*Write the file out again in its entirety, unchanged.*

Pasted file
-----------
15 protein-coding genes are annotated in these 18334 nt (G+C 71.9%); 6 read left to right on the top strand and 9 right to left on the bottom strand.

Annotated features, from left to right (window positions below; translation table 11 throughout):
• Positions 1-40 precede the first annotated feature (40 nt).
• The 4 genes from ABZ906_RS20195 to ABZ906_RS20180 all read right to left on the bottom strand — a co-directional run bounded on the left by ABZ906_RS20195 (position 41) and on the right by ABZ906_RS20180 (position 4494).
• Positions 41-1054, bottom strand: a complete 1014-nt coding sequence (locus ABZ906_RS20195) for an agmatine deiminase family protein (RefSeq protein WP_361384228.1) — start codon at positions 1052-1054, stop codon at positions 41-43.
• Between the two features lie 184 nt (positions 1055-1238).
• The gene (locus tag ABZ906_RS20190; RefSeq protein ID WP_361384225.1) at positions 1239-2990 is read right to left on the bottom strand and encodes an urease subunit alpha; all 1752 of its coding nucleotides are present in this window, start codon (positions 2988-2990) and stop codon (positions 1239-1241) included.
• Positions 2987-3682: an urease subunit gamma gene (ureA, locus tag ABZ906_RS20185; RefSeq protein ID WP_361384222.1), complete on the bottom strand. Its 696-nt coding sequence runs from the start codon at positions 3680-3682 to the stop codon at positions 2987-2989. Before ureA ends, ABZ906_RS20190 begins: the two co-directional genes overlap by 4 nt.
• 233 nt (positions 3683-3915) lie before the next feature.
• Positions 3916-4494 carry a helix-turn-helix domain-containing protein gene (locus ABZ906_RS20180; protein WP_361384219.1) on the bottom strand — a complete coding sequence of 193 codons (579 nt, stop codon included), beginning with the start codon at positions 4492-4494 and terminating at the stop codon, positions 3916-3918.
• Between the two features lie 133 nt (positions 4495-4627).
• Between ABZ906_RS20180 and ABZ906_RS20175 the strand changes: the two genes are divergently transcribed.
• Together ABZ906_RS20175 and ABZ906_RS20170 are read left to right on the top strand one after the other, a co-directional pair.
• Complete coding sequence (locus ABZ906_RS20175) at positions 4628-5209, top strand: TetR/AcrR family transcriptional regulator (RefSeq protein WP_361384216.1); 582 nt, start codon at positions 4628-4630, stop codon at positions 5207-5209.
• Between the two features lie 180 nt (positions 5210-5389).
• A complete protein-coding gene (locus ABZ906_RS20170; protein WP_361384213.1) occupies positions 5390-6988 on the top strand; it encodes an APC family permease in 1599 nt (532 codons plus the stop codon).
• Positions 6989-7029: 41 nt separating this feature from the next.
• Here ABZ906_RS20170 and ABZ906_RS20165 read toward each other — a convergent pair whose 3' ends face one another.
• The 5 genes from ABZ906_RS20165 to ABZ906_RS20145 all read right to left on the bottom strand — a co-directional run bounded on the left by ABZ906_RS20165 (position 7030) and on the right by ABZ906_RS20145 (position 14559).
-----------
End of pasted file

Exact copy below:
15 protein-coding genes are annotated in these 18334 nt (G+C 71.9%); 6 read left to right on the top strand and 9 right to left on the bottom strand.

Annotated features, from left to right (window positions below; translation table 11 throughout):
• Positions 1-40 precede the first annotated feature (40 nt).
• The 4 genes from ABZ906_RS20195 to ABZ906_RS20180 all read right to left on the bottom strand — a co-directional run bounded on the left by ABZ906_RS20195 (position 41) and on the right by ABZ906_RS20180 (position 4494).
• Positions 41-1054, bottom strand: a complete 1014-nt coding sequence (locus ABZ906_RS20195) for an agmatine deiminase family protein (RefSeq protein WP_361384228.1) — start codon at positions 1052-1054, stop codon at positions 41-43.
• Between the two features lie 184 nt (positions 1055-1238).
• The gene (locus tag ABZ906_RS20190; RefSeq protein ID WP_361384225.1) at positions 1239-2990 is read right to left on the bottom strand and encodes an urease subunit alpha; all 1752 of its coding nucleotides are present in this window, start codon (positions 2988-2990) and stop codon (positions 1239-1241) included.
• Positions 2987-3682: an urease subunit gamma gene (ureA, locus tag ABZ906_RS20185; RefSeq protein ID WP_361384222.1), complete on the bottom strand. Its 696-nt coding sequence runs from the start codon at positions 3680-3682 to the stop codon at positions 2987-2989. Before ureA ends, ABZ906_RS20190 begins: the two co-directional genes overlap by 4 nt.
• 233 nt (positions 3683-3915) lie before the next feature.
• Positions 3916-4494 carry a helix-turn-helix domain-containing protein gene (locus ABZ906_RS20180; protein WP_361384219.1) on the bottom strand — a complete coding sequence of 193 codons (579 nt, stop codon included), beginning with the start codon at positions 4492-4494 and terminating at the stop codon, positions 3916-3918.
• Between the two features lie 133 nt (positions 4495-4627).
• Between ABZ906_RS20180 and ABZ906_RS20175 the strand changes: the two genes are divergently transcribed.
• Together ABZ906_RS20175 and ABZ906_RS20170 are read left to right on the top strand one after the other, a co-directional pair.
• Complete coding sequence (locus ABZ906_RS20175) at positions 4628-5209, top strand: TetR/AcrR family transcriptional regulator (RefSeq protein WP_361384216.1); 582 nt, start codon at positions 4628-4630, stop codon at positions 5207-5209.
• Between the two features lie 180 nt (positions 5210-5389).
• A complete protein-coding gene (locus ABZ906_RS20170; protein WP_361384213.1) occupies positions 5390-6988 on the top strand; it encodes an APC family permease in 1599 nt (532 codons plus the stop codon).
• Positions 6989-7029: 41 nt separating this feature from the next.
• Here ABZ906_RS20170 and ABZ906_RS20165 read toward each other — a convergent pair whose 3' ends face one another.
• The 5 genes from ABZ906_RS20165 to ABZ906_RS20145 all read right to left on the bottom strand — a co-directional run bounded on the left by ABZ906_RS20165 (position 7030) and on the right by ABZ906_RS20145 (position 14559).